2 Nov

Lessons from the Dreamworld Crisis

Wednesday, November 2, 2016Stephen A. ThieleLitigation

Last week, 4 adults were killed at the Dreamworld Amusement Park in Australia when they were thrown from a family-friendly, river-raft ride onto a conveyor belt. Media reports indicated that two of the adults were killed because of injuries sustained from the conveyor belt, while the other two died from drowning.

The tragic deaths have touched the hearts and minds of many, including amusement park patrons and employees.

While employees have returned to work, Dreamworld remains closed because of the investigation into the accident.

From a legal perspective, this accident raises the issue of crisis management. How Dreamworld handles this incident going forward could have a positive or negative effect on its future or the future of those who manage Dreamworld. 

The purpose of this blog is not to assess whether Dreamworld has handled its crisis well, but to raise awareness for in-house and external counsel on how a corporate crisis should be handled. 

While the comments below are not intended to be exhaustive, in essence, there are three stages to crisis management: the before, the during and the after.

The Before Stage

Lawyers can play a critical role in managing a crisis before one occurs by anticipating the kinds of crises their corporation can face. For amusement parks, it is easy to imagine that at some point, sometime, a patron or perhaps employee might be critically injured because of a malfunction or human error. So understanding safety standards and processes, and implementing best practices to ensure that those standards are met and the process are adhered to can ensure that when a crisis occurs the park is able to fully respond on a solid foundation. A comprehensive grasp of safety standards and processes will also likely result in the development of strong relationships with regulators, inspectors and investigators. In a crisis, those strong relationships can pay huge dividends because regulators, inspectors, investigators or other third parties may be able to speak favourably about the business, its record and dedication to safety.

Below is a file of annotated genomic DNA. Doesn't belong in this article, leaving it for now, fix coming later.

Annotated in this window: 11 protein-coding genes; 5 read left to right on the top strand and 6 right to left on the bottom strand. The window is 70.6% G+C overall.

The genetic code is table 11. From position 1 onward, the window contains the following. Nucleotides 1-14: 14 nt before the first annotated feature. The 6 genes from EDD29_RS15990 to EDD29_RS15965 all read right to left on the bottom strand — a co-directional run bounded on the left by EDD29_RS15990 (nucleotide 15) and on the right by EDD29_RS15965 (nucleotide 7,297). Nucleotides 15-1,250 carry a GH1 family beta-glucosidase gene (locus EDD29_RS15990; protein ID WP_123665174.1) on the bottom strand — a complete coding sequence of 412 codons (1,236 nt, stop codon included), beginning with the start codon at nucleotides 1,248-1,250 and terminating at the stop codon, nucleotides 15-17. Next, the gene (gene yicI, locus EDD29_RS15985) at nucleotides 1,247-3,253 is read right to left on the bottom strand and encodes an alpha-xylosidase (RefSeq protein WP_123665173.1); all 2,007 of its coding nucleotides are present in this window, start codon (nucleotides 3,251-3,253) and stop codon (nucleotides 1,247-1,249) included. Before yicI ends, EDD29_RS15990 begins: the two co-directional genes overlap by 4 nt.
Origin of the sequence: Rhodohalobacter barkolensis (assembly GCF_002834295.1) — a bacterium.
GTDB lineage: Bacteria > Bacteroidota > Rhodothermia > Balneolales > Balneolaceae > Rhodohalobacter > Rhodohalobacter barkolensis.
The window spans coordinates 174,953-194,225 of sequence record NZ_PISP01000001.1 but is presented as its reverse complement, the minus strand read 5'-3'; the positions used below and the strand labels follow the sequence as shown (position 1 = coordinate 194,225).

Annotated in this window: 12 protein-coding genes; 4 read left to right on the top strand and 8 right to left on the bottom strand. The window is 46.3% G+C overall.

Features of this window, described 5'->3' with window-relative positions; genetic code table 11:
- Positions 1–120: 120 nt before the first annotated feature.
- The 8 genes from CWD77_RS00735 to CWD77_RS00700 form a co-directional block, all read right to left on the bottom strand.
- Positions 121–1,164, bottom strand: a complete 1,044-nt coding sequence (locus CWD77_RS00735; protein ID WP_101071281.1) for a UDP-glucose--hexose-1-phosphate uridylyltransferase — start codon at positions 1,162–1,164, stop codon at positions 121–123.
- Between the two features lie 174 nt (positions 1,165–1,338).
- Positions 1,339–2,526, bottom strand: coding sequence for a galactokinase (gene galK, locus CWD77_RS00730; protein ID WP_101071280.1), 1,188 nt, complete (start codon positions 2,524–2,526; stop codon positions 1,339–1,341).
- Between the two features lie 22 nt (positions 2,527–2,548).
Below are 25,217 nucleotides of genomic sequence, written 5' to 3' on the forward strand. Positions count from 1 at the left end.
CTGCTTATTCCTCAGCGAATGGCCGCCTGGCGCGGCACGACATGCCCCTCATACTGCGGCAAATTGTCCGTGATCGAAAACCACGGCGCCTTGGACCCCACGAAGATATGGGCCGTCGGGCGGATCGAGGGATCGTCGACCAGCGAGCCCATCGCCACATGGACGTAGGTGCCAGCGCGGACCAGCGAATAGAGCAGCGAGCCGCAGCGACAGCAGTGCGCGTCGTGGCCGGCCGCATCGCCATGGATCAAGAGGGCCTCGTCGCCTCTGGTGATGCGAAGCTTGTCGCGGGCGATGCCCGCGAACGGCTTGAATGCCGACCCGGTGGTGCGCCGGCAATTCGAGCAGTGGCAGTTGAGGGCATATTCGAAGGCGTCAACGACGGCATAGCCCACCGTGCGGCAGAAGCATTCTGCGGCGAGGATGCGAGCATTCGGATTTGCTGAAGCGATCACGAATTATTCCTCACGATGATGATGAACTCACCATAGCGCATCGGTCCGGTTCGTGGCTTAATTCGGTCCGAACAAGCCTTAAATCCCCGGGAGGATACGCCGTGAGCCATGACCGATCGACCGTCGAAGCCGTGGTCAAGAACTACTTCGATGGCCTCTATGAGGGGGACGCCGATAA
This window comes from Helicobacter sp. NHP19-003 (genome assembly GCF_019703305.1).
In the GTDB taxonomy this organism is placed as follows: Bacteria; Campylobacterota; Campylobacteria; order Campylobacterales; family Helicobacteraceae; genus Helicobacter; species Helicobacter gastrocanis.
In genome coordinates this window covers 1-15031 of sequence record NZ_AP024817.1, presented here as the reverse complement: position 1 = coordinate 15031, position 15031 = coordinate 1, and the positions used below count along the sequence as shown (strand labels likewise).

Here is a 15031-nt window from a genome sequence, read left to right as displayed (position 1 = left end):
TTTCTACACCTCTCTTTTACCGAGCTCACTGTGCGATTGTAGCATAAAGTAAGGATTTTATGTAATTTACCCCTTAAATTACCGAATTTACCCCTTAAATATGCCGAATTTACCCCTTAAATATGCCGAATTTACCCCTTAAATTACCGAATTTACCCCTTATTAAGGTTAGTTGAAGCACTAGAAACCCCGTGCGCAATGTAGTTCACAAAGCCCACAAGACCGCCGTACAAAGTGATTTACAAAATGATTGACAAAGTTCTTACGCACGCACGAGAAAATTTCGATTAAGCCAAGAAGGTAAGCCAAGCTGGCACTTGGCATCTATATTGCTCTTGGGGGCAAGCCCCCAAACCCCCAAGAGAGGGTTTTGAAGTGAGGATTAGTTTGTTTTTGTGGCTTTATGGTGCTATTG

Also in the before phase, lawyers ought to be involved in drafting documentation retention policies, organizing record-keeping and advising on workplace policies that can be designed to minimize human error. For example, workers should be encouraged to report incidents of co-worker tomfoolery, without fear of repercussion. This could be done through the creation of a worker Code of Conduct.